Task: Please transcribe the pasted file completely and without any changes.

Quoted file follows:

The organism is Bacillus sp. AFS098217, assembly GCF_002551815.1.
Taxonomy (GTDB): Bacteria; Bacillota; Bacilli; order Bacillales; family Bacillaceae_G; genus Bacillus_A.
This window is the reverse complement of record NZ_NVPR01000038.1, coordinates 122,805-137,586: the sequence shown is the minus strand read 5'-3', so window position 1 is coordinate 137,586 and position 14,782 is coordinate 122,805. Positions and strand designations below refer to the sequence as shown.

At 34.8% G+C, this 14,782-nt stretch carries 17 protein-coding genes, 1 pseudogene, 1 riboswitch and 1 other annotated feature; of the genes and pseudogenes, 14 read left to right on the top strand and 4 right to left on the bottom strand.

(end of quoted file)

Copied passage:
The organism is Bacillus sp. AFS098217, assembly GCF_002551815.1.
Taxonomy (GTDB): Bacteria; Bacillota; Bacilli; order Bacillales; family Bacillaceae_G; genus Bacillus_A.
This window is the reverse complement of record NZ_NVPR01000038.1, coordinates 122,805-137,586: the sequence shown is the minus strand read 5'-3', so window position 1 is coordinate 137,586 and position 14,782 is coordinate 122,805. Positions and strand designations below refer to the sequence as shown.

At 34.8% G+C, this 14,782-nt stretch carries 17 protein-coding genes, 1 pseudogene, 1 riboswitch and 1 other annotated feature; of the genes and pseudogenes, 14 read left to right on the top strand and 4 right to left on the bottom strand.